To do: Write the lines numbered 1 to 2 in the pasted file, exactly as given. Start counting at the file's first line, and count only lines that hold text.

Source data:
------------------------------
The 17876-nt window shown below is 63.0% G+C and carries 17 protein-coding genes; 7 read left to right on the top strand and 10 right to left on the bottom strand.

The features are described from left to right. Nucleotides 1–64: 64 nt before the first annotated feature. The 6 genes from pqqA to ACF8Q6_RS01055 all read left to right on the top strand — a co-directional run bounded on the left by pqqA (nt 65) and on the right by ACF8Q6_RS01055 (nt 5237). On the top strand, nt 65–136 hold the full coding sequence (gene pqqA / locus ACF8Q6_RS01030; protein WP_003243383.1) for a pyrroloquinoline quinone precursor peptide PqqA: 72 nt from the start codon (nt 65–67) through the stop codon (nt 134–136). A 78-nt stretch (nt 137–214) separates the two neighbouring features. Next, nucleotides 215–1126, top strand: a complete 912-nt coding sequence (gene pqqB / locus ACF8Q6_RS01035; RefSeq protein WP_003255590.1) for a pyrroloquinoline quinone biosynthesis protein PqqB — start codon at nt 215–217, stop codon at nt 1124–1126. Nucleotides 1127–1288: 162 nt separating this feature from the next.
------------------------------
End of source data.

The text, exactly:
The 17876-nt window shown below is 63.0% G+C and carries 17 protein-coding genes; 7 read left to right on the top strand and 10 right to left on the bottom strand.

The features are described from left to right. Nucleotides 1–64: 64 nt before the first annotated feature. The 6 genes from pqqA to ACF8Q6_RS01055 all read left to right on the top strand — a co-directional run bounded on the left by pqqA (nt 65) and on the right by ACF8Q6_RS01055 (nt 5237). On the top strand, nt 65–136 hold the full coding sequence (gene pqqA / locus ACF8Q6_RS01030; protein WP_003243383.1) for a pyrroloquinoline quinone precursor peptide PqqA: 72 nt from the start codon (nt 65–67) through the stop codon (nt 134–136). A 78-nt stretch (nt 137–214) separates the two neighbouring features. Next, nucleotides 215–1126, top strand: a complete 912-nt coding sequence (gene pqqB / locus ACF8Q6_RS01035; RefSeq protein WP_003255590.1) for a pyrroloquinoline quinone biosynthesis protein PqqB — start codon at nt 215–217, stop codon at nt 1124–1126. Nucleotides 1127–1288: 162 nt separating this feature from the next.